By Keith Plocek
By Edwin Goei
By Edwin Goei
By Matt Coker
By Edwin Goei
By Dave Mau
By Gustavo Arellano
What's in a Name?
Finding the real Com Tam Tran Quy Cap
16175 Harbor Blvd.
Fountain Valley, CA 92708
Region: Fountain Valley
Little Saigon's Bolsa Avenue is littered with restaurants like Com Tam Tran Quy Cap—eateries that seem genetically identical to each other. Menus feature the common mainstays of pho, broken rice dishes and the vermicelli-noodle salad called bun. Service is curt, prices are low, and cash is the only form of payment accepted.
But with Com Tam Tran Quy Cap, the similarities also extend to a case of brand confusion. At least two other restaurants in the area share the same name and serve similar dishes, though none are related. How to pick it out from the pack? Easy. For one thing, it's geographically removed by at least a few blocks from the bustle of Bolsa, housed under its own stand-alone building in Fountain Valley. Another distinguishing mark: they spell it "Quy," not "Qui," as the others do.
Regardless, the restaurant packs 'em in, building on its reputation of cleanliness, good prices and flavorful food. And every meal comes with a complimentary gelatin dessert.
As the name implies, Com Tam Tran Quy Cap specializes in com tam—plates built from the ground up with broken rice, the stubby, shattered rejects from the threshing process that were traditionally regarded as cheap food for the peasant class. Now broken rice is seen as a delicacy, and for good reason: it's chewier, firmer and more interesting than regular rice. (The secret is to deliberately undercook the grains.)
Two bowls of liquid accompany every com tam meal. One's a broth with simple boiled greens. The other is nuoc cham, a seasoned fish sauce that's to be spooned over everything you eat. This savory, vinegary yet sugary brew is to com tam as syrup is to pancakes.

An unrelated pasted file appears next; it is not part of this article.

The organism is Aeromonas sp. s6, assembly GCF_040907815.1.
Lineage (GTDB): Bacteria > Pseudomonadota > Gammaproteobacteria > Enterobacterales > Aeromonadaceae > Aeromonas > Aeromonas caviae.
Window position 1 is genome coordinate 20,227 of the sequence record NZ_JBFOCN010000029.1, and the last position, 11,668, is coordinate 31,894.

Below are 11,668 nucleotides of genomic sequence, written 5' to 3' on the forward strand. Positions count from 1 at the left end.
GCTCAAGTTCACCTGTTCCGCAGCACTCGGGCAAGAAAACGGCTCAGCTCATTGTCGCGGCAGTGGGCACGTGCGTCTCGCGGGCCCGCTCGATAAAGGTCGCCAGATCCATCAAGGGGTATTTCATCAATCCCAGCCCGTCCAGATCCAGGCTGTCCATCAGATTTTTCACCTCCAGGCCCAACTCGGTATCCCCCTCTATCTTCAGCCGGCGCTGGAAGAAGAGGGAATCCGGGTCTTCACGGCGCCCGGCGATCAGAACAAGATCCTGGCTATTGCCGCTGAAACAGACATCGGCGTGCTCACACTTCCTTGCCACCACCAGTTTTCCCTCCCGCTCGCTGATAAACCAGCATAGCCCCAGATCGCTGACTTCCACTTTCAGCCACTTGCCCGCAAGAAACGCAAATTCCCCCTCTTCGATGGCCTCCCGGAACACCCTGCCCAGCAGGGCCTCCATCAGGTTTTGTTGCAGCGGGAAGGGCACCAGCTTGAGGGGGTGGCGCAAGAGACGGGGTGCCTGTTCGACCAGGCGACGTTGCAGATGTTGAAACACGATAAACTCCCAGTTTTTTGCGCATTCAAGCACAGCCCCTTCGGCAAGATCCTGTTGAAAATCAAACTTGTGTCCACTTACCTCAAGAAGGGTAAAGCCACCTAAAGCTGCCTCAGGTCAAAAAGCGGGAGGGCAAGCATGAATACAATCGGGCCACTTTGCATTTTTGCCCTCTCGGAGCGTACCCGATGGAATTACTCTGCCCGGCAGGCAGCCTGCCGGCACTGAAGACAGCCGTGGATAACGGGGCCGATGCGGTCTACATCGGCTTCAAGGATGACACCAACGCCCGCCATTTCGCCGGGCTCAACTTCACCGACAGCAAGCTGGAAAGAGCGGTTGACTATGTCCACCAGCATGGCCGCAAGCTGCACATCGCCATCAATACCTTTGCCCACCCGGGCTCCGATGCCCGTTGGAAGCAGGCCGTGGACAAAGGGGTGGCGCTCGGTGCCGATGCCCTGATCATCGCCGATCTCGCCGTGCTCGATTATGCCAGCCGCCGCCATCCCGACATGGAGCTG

Then there are the proteins, which exist in a dizzying array of mix-and-match choices. Tau hu ky is made of shrimp that's ground to a light-as-mousse paste, wrapped in tofu skin, then deep-fried and sliced to look like a golden catcher's mitt. Shredded jellied pig skin called bi eats like noodles, while cha is a thick wedge of homemade egg quiche. Com Tam Tran Quy Cap also offers shrimp skewered on sticks and basted with a barbecue glaze.
Or you can go for strips of beef or pork—or even a whole pork chop—deeply marinated to be as sweet as sugar, then grilled to a smoky char. Fried egg rolls are constructed out of rice paper for an extra-crunchy crackle and a chewier chew. But the tastiest of all com tam companions has to be the Chinese sausage called lap xuong—cut into stout cylinders the length of your fingertips, they taste like the purest distillation of the hog.
Even if you don't get the com tam, try the house-special fried rice: Flecked with morsels of lap xuong and wok-tossed, it's one of the best plates of fried rice in the county. Along with that dish, the "unbroken" rice gets a whole menu section of its own, paired with such varied offerings as a Korean barbecue short rib sizzling on a hot plate to slabs of steamed salmon steak, garnished with slivers of ginger, soy and scallions. Both are worth ordering if only because they aren't typically seen on Vietnamese menus.
As mentioned, Com Tam Tran Quy Cap also does pho, and it's a good bowl, served with not only the typical sides of lime, Thai basil, jalapeños and bean sprouts, but also the rarely seen sawtooth herb. The restaurant's version of bun cha Ha Noi is faithful as well, with every detail honored, down to how the grilled pork and the dense ground-meat patty come out soaking in a bowl of fish sauce. But even better are the banh hoi—floppy rectangles woven from rice vermicelli noodles to resemble tiny bath mats that are sprinkled with chopped peanuts and fried shallots, then topped with the same varieties of protein as the com tam. But since it's partnered with a bowl of lettuce and herbs, banh hoi functions more like an appetizer crossed with a salad. The star of the dish is that starch, which has the chewy texture of tripe and the absorptive powers of a sponge. To eat one, you wrap a swatch around a morsel of meat and dunk it in fish sauce.
Of course, you've been around Little Saigon and seen it all before, so you already knew that.
Com Tam Tran Quy Cap, 16175 Harbor Blvd., Fountain Valley, (714) 418-1333. Open Thurs.-Tues. Call for hours. Dinner for two, $10-$20, food only.
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